• September 11, 2016 at 8:26 pm

      Is that necessarily a big problem? The firm distributes profits to shareholders somehow. Absent a corporate income tax, firms can decide to invest 100% of their profits in themselves, in which case their valuation goes up, or to return 100% cash to shareholders, or some other combination. Or firms can reduce the amount of profits by giving excessive compensation to workers (unlikely) or to managers. Really the choice between manager compensation and shareholder value is the only one that needs resolving.

      Of course, the state’s revenue under such a scheme would go up and down as profits and stock markets go up and down. In that, the state would be in the same boat as wealthy capitalists, so in the long run it’s good. But the state, or its fund manager, would have to build its own mechanisms to turn a fluctuating wealth asset into a steady income stream.

      • September 12, 2016 at 5:53 am

        The important phrase here is “Of course, the state’s revenue under such a scheme would go up and down as profits and stock markets go up and down. In that, the state would be in the same boat as wealthy capitalists …” After lots of digging it was determined that during most of its existence ENRON had no profits. What it had booked as profits were actually borrowed money. Profits (retained earnings) is just a word on a balance sheet or an entry in the accounting sheets. It can be understood only if the source of the money listed there is identified. A profit is not always a profit. A loss is not always a loss. Takes some digging, sometimes a lot of digging to figure this out. And sometimes even the best auditors don’t figure it out. I knew oil well owners in Texas who never produced a barrel of oil but lived very well by rolling over bank loans. For many of them stealing from banks was more than a way to live well. They considered it an obligation. Some even thought of it as recreational.

    • Jeff
      September 13, 2016 at 10:25 pm

      The article proposes a very simple definition of “profit”. If it goes to the owners of the company the government gets a share.

      • September 14, 2016 at 6:15 am

        In utility regulation we used a device called a rate cap. It’s a way of ensuring customers pay no more than an identified level for service, based on a benchmark. One of the benchmarks is the utility’s actual rate of return. A joke among the staff concerns a sharing based on the RoR. Went like this … if sharing with customers begins at ___% rate of return, the utility’s filed rate of return will never exceed this rate. Magic! I suspect if you tell Apple it’s tax rate will rise based on the level of its profits, its profits will never rise. This will be a joke among financial analysts since they know the profits are rising. Try to prove that in court! I’ve testified in dozens of cases trying to do just that. Amazing how difficult that “simple” task is. And economists mostly just added more fog to the situation.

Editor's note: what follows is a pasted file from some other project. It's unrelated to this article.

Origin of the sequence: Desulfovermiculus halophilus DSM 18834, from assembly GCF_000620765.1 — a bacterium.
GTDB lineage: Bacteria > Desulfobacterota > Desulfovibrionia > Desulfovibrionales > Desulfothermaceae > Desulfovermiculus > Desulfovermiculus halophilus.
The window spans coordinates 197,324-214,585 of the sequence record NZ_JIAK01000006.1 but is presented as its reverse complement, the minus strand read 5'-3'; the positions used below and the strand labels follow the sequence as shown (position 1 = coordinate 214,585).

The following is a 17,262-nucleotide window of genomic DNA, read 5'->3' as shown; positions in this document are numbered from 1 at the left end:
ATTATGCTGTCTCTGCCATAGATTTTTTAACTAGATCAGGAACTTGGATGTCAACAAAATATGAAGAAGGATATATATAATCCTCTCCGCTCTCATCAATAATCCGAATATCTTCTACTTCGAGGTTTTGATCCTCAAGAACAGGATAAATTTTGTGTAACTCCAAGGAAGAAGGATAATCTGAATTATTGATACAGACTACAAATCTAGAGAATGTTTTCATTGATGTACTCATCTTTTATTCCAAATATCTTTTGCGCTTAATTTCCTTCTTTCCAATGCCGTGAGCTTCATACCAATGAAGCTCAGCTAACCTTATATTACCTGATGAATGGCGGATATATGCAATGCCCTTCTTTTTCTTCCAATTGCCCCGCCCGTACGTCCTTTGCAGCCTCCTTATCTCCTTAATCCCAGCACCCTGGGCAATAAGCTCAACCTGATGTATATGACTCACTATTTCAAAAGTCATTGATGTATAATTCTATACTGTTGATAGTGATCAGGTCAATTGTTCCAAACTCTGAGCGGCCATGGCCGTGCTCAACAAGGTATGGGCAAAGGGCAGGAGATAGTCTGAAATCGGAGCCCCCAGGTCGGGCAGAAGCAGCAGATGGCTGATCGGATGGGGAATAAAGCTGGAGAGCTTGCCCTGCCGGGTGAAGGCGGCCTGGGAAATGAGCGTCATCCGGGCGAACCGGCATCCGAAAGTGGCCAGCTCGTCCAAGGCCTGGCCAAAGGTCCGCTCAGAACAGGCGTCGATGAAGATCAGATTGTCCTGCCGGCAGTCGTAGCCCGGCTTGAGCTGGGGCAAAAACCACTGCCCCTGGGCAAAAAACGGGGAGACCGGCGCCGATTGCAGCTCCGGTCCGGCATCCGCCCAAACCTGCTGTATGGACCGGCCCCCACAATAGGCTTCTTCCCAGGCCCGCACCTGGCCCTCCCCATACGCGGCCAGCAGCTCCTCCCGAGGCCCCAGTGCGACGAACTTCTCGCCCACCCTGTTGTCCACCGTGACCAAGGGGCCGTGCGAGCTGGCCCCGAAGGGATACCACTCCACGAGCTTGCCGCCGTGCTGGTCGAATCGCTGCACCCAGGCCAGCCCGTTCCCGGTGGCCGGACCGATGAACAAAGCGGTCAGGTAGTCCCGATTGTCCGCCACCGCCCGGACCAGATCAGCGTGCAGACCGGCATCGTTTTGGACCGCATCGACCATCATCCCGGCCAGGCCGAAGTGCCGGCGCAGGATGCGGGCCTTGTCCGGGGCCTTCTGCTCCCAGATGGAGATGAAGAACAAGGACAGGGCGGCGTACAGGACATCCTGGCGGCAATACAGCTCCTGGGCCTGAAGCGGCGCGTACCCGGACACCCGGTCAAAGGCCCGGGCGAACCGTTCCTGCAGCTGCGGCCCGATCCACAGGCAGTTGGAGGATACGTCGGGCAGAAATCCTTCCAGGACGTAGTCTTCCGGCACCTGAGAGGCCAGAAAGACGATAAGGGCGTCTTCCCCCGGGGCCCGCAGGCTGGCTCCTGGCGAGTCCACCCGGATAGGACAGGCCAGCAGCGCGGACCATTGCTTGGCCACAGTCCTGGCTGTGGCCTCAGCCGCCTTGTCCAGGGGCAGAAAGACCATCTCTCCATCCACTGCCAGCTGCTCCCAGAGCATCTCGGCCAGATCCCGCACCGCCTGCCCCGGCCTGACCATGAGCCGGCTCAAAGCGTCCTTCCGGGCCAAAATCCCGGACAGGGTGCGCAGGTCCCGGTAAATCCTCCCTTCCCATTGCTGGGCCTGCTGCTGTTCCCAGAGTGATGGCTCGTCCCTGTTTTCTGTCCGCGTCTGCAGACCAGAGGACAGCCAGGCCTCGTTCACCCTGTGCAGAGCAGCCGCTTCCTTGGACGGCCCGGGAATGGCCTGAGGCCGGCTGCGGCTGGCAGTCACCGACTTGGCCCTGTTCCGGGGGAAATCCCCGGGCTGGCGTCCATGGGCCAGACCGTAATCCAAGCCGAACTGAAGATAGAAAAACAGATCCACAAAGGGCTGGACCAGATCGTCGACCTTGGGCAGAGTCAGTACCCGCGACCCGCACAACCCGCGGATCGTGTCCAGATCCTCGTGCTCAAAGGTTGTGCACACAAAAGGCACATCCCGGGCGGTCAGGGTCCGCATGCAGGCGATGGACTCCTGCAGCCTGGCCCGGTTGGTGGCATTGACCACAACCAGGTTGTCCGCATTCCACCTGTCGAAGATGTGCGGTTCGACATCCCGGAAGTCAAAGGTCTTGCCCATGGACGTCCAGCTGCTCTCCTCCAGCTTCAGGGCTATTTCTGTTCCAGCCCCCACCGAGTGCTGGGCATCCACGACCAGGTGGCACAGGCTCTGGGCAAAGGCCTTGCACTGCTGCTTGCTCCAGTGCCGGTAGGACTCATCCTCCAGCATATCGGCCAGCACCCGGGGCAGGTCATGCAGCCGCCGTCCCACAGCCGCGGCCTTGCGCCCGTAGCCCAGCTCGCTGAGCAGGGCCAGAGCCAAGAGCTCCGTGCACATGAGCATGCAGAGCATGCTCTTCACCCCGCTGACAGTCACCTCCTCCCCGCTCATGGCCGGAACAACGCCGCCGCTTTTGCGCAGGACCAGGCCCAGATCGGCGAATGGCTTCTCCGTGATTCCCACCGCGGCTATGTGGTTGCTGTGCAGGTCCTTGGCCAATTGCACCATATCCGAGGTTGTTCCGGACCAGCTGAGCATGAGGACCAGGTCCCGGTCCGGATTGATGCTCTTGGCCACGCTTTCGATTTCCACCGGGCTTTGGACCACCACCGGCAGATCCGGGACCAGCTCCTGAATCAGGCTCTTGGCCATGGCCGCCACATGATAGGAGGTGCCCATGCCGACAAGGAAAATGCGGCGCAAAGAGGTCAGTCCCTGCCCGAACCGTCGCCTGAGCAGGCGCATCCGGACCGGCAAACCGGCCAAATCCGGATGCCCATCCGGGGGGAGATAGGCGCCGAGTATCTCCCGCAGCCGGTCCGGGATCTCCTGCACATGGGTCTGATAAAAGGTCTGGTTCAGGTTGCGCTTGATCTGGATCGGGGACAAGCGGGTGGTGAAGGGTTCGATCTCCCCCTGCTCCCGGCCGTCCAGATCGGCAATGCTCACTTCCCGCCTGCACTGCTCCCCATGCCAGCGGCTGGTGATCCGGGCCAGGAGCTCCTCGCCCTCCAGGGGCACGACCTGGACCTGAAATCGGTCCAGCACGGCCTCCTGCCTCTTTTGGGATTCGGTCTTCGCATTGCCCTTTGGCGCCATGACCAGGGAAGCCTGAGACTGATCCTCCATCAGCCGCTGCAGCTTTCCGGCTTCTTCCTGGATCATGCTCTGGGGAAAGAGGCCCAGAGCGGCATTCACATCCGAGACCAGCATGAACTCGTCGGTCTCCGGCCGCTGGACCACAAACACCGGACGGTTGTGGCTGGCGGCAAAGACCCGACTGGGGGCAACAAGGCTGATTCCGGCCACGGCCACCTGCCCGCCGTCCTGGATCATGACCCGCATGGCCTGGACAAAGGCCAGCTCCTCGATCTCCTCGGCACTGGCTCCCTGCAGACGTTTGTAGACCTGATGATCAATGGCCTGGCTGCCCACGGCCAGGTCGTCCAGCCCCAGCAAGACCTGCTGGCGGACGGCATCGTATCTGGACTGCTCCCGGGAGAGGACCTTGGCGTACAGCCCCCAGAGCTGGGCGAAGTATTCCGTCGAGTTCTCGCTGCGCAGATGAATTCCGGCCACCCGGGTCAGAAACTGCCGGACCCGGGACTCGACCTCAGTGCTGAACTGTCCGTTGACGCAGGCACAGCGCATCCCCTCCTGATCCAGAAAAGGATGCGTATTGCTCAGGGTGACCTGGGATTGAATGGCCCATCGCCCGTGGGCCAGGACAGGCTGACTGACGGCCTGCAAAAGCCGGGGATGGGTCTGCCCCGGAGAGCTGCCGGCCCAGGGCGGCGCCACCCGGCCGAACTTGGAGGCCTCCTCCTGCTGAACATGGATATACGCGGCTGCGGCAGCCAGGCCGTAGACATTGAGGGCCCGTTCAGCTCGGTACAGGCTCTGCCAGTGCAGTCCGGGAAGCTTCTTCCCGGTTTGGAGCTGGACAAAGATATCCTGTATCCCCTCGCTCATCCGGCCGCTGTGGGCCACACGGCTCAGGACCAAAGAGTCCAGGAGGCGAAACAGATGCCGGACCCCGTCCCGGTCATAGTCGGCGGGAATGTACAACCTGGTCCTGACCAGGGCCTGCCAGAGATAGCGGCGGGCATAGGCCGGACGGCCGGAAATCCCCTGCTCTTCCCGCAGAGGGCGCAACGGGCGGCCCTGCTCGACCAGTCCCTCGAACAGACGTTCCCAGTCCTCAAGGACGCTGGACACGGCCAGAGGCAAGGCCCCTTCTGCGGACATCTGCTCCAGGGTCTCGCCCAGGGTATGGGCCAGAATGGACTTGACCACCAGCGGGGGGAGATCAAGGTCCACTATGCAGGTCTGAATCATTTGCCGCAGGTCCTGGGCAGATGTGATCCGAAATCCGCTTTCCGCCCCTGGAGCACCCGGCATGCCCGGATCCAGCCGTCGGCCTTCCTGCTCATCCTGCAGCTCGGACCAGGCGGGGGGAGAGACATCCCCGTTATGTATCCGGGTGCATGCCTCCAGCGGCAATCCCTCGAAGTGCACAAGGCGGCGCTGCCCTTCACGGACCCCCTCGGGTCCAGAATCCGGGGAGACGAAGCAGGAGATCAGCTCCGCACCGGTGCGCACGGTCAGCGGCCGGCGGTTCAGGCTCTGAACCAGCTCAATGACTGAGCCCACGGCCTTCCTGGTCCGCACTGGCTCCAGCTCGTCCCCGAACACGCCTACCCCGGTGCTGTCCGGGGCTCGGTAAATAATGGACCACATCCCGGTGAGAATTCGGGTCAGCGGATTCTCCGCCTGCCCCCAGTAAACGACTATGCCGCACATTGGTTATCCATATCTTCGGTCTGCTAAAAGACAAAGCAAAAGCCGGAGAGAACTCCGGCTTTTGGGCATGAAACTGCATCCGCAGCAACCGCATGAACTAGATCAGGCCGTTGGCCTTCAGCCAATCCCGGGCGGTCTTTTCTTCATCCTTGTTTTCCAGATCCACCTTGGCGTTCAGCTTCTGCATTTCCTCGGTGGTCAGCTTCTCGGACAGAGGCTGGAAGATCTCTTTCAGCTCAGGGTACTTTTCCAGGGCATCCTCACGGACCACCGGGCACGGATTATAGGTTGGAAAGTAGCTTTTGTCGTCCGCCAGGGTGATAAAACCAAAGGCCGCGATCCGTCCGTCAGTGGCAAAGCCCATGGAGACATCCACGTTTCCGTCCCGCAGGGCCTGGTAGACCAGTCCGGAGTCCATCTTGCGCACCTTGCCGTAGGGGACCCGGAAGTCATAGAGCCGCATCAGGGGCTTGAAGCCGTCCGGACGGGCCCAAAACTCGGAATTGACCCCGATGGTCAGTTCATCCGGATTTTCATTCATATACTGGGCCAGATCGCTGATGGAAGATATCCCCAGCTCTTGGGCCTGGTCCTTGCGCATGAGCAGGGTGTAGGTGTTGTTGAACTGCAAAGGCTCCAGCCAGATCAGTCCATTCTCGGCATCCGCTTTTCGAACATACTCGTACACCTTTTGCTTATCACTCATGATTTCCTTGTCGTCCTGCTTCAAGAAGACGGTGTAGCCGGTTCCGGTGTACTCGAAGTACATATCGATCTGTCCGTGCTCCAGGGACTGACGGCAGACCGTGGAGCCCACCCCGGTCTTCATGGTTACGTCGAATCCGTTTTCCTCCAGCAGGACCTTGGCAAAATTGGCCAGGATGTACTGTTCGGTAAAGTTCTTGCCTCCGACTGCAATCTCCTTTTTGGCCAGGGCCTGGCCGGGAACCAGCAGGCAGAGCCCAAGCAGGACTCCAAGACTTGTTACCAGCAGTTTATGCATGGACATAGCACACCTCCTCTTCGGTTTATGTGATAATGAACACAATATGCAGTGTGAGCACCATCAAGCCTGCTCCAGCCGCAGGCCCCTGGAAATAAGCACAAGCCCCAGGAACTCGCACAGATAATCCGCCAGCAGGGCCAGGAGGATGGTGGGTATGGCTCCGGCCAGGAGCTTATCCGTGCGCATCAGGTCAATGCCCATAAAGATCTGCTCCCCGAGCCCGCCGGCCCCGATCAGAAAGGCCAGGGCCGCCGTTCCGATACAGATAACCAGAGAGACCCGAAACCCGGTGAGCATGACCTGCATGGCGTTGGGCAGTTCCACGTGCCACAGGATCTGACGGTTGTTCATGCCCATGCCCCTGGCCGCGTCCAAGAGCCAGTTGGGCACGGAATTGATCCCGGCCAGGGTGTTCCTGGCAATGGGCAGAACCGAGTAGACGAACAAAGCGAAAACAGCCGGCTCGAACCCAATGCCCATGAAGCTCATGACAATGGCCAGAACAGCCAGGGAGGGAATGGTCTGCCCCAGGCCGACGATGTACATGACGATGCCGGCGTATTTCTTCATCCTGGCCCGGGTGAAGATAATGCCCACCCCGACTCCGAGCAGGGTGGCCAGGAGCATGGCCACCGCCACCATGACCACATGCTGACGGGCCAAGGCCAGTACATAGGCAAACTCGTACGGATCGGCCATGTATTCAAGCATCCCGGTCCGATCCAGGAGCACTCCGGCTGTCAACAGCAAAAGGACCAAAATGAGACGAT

5. September 12, 2016 at 1:58 pm

    The problem is these are the industries Government regulates too, presenting a conflict of interest. Will gov’t crackdown on coal companies for pollution if it drives their stock prices down, for example? Yanis Varoufakis proposed taking a 10% equity stake from all EU companies to pay for a Basic Guaranteed Income, but the same problem remains.

    • September 13, 2016 at 11:25 am

      Remember Frankenstein’s monster. The good doctor intended only the best for mankind when he created the man from spare parts. But the results were a nightmare. When shareholder welfare, profits was elevated to the level of the most important factor in economic decision making the results were as with Frankenstein’s monster a nightmare. From growing economic inequality to environmental destruction to loss of moral guidelines for the economy the monster is killing society and the non-economic bonds that make a civilized life possible. There is lip service only to regulation and public welfare but no way to make these work in practice. It’s time to end shareholder capitalism, before it ends the human race.

  6. Jeff
    September 13, 2016 at 10:29 pm

    This seems like an interesting idea. Of course government will want more control over the timing of its payments, but there are probably ways to deal with that.

    Another possibility is the 20/20 tax. Start with tariffs high enough to prevent capital flight and then impose a flat 20% revenue tax on every company with a ratio of highest paid to lowest paid (including subsidiaries and captive suppliers) of 20 or more. This can finance tax cuts on the rest of the business community as well as increased infrastructure spending.